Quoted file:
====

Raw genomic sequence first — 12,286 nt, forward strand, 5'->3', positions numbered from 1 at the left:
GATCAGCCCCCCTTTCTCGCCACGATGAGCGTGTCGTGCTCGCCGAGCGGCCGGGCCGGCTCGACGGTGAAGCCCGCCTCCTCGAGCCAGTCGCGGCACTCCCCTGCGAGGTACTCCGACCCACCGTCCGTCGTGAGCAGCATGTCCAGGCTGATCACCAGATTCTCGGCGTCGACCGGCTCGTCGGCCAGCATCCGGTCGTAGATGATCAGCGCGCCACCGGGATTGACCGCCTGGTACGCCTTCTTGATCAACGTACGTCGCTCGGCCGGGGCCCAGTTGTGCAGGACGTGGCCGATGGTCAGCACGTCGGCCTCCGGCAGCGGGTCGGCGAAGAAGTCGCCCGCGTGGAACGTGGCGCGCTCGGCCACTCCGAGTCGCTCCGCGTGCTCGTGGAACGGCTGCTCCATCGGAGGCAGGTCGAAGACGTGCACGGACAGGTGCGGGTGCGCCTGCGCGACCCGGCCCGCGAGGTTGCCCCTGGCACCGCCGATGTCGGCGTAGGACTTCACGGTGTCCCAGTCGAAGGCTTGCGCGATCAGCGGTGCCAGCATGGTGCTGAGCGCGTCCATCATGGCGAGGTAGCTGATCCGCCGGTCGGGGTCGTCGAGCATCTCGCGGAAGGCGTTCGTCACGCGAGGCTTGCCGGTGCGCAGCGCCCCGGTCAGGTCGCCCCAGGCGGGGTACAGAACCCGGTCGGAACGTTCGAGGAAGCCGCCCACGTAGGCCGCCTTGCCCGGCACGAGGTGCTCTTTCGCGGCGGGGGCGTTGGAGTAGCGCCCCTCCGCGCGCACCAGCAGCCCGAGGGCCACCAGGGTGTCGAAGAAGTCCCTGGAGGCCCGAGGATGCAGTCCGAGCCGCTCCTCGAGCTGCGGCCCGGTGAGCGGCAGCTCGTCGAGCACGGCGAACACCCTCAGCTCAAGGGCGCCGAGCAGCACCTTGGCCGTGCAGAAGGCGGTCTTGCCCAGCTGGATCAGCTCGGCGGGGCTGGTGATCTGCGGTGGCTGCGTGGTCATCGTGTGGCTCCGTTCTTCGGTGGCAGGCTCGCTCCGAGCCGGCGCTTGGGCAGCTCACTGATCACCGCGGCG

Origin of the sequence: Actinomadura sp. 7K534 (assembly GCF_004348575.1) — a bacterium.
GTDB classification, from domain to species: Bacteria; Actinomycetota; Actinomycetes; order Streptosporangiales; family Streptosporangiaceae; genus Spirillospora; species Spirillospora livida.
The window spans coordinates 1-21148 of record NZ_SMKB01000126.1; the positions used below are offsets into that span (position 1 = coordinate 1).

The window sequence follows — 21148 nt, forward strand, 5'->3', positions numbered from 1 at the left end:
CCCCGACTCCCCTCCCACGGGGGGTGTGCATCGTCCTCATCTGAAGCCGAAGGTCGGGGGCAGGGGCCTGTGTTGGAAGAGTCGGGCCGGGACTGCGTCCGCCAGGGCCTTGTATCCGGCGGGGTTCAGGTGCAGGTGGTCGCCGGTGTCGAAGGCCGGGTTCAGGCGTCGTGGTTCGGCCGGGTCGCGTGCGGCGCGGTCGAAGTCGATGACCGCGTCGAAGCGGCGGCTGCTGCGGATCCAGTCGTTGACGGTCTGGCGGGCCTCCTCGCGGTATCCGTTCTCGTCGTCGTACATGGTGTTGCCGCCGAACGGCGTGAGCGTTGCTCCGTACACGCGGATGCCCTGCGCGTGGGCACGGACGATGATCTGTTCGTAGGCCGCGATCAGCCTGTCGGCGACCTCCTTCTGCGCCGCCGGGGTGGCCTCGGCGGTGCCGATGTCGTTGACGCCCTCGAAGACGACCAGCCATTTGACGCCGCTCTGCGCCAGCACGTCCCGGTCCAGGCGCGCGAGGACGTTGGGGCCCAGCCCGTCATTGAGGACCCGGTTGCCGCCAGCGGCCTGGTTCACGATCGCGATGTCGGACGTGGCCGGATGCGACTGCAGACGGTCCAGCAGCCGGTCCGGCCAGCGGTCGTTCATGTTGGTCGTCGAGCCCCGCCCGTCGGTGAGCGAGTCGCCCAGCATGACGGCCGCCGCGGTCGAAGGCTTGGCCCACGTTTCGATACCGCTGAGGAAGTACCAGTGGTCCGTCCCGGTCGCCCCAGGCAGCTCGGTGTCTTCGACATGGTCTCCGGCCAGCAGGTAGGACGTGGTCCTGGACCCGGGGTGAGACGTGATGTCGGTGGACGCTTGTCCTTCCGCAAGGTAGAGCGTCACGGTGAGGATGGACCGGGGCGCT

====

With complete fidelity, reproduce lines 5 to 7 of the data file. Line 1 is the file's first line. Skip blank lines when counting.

The window spans coordinates 1-21148 of record NZ_SMKB01000126.1; the positions used below are offsets into that span (position 1 = coordinate 1).

The window sequence follows — 21148 nt, forward strand, 5'->3', positions numbered from 1 at the left end:
CCCCGACTCCCCTCCCACGGGGGGTGTGCATCGTCCTCATCTGAAGCCGAAGGTCGGGGGCAGGGGCCTGTGTTGGAAGAGTCGGGCCGGGACTGCGTCCGCCAGGGCCTTGTATCCGGCGGGGTTCAGGTGCAGGTGGTCGCCGGTGTCGAAGGCCGGGTTCAGGCGTCGTGGTTCGGCCGGGTCGCGTGCGGCGCGGTCGAAGTCGATGACCGCGTCGAAGCGGCGGCTGCTGCGGATCCAGTCGTTGACGGTCTGGCGGGCCTCCTCGCGGTATCCGTTCTCGTCGTCGTACATGGTGTTGCCGCCGAACGGCGTGAGCGTTGCTCCGTACACGCGGATGCCCTGCGCGTGGGCACGGACGATGATCTGTTCGTAGGCCGCGATCAGCCTGTCGGCGACCTCCTTCTGCGCCGCCGGGGTGGCCTCGGCGGTGCCGATGTCGTTGACGCCCTCGAAGACGACCAGCCATTTGACGCCGCTCTGCGCCAGCACGTCCCGGTCCAGGCGCGCGAGGACGTTGGGGCCCAGCCCGTCATTGAGGACCCGGTTGCCGCCAGCGGCCTGGTTCACGATCGCGATGTCGGACGTGGCCGGATGCGACTGCAGACGGTCCAGCAGCCGGTCCGGCCAGCGGTCGTTCATGTTGGTCGTCGAGCCCCGCCCGTCGGTGAGCGAGTCGCCCAGCATGACGGCCGCCGCGGTCGAAGGCTTGGCCCACGTTTCGATACCGCTGAGGAAGTACCAGTGGTCCGTCCCGGTCGCCCCAGGCAGCTCGGTGTCTTCGACATGGTCTCCGGCCAGCAGGTAGGACGTGGTCCTGGACCCGGGGTGAGACGTGATGTCGGTGGACGCTTGTCCTTCCGCAAGGTAGAGCGTCACGGTGAGGATGGACCGGGGCGCT